Employee acquisition costs more than retention. And People Analytics offers an answer. Its predictive modeling can help to identify flight-risk employees before they consider leaving. Accordingly, the management can take proactive steps to encourage them to stay.
Till now stakeholders have had limited insight into individual employee performance and had to depend on manual review and reports for the same. Analyzing long reports are time consuming, with ample scopes of human error. Now, with people analytics, data visualization has enabled access to easily understandable insights that can be acted upon easily and instantly. Transparency of information has also increased accountability on both employees’ and HR’s parts.
Improving employee experience:
One area that HR constantly struggles with is designing compelling user experiences for employees, especially ones that support engagement and improves loyalty. People’s analytics can enable HR design activities that would successfully improve experiences for their employees, and in an ideal situation, others too. For instance, in an attempt to improve employee wellbeing after considering employee feedback about work-life balance, Google in Ireland started the “Dublin Goes Dark” initiative. In this campaign employees were encouraged to leave their devices at work to help them truly disconnect and switch off. On the other hand, this Japanese company pays its employees to get a good night’s sleep and not overwork, inevitably compromising their health. Many Japanese companies have been encouraging employees to take time off to rest in an attempt to change Japan’s overworking-to-death culture, named Karoshi.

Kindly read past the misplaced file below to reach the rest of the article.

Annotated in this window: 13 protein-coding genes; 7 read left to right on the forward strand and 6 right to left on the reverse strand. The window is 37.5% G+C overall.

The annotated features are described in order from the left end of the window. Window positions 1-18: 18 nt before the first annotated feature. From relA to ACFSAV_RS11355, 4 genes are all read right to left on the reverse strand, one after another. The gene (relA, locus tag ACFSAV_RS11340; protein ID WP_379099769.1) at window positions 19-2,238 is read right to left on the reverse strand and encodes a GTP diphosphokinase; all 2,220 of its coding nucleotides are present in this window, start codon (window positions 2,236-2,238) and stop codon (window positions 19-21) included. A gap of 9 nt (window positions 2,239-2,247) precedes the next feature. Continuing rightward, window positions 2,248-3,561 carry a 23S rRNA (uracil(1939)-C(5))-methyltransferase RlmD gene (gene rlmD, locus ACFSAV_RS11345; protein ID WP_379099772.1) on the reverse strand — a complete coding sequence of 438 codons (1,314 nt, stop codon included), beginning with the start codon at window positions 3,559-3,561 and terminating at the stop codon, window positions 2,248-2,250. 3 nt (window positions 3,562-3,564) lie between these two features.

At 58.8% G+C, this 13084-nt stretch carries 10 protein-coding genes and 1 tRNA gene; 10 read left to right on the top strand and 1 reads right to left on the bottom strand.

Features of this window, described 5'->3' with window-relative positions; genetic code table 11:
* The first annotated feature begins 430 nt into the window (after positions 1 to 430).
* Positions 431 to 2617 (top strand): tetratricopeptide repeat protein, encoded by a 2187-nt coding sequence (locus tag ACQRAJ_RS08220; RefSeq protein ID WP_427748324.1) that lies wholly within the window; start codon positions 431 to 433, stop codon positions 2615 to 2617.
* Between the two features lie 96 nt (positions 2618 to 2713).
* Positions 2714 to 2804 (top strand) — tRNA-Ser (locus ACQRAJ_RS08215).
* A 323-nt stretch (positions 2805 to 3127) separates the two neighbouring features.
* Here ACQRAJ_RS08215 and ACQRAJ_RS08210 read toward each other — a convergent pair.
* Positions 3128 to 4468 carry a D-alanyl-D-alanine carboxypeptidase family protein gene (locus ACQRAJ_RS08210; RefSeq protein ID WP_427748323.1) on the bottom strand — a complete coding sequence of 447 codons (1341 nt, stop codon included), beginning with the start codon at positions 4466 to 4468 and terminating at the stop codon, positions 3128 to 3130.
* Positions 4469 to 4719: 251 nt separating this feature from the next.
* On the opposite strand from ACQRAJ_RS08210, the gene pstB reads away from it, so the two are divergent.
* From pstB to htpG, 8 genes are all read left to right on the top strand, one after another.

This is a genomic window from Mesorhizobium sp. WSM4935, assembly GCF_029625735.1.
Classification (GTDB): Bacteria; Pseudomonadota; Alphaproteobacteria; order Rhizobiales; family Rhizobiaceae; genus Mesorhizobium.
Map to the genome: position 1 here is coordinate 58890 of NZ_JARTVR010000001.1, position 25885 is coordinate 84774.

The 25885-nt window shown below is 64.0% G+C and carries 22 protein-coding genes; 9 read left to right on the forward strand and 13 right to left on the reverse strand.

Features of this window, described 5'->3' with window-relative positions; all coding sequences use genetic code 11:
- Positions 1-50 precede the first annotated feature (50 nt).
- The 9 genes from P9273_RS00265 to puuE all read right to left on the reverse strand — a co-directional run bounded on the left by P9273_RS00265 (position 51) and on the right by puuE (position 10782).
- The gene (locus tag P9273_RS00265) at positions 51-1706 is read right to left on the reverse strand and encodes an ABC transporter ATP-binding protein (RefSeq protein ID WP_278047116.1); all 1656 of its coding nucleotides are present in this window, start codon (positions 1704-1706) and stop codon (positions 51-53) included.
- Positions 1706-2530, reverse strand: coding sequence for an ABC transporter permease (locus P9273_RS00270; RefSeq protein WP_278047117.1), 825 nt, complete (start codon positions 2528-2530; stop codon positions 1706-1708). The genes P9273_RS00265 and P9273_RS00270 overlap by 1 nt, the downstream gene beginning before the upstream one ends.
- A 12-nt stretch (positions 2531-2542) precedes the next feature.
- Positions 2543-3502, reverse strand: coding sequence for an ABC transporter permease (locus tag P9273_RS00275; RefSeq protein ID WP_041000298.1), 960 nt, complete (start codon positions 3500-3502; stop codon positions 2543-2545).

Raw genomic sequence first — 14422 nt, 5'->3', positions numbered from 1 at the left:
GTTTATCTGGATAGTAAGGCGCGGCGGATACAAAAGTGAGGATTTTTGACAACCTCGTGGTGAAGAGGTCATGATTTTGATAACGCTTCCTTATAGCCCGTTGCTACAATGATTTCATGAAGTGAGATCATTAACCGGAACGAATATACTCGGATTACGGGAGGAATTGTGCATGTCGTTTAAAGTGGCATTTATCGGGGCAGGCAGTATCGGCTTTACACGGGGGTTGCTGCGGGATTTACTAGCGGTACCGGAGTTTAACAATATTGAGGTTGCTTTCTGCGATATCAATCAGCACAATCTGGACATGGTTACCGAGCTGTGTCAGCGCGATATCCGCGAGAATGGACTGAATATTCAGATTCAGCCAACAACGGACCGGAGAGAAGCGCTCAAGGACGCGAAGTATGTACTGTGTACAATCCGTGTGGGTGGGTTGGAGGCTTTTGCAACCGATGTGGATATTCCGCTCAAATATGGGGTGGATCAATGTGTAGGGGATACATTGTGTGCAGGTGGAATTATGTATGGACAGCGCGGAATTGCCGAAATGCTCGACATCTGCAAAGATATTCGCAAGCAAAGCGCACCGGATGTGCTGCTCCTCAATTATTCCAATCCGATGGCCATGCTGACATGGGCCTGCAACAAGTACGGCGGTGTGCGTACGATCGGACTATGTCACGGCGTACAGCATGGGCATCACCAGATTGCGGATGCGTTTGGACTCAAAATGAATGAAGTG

The role of Human Resources has been evolving and people analytics, understandably, is an integral part of this shift. With the growing demand for high-performing, specialized talent, HR leaders now leverage analytics to seek answer to critical questions about workforce planning, skills gap and employee retention, which are ultimately enabling them to add value to their organizations.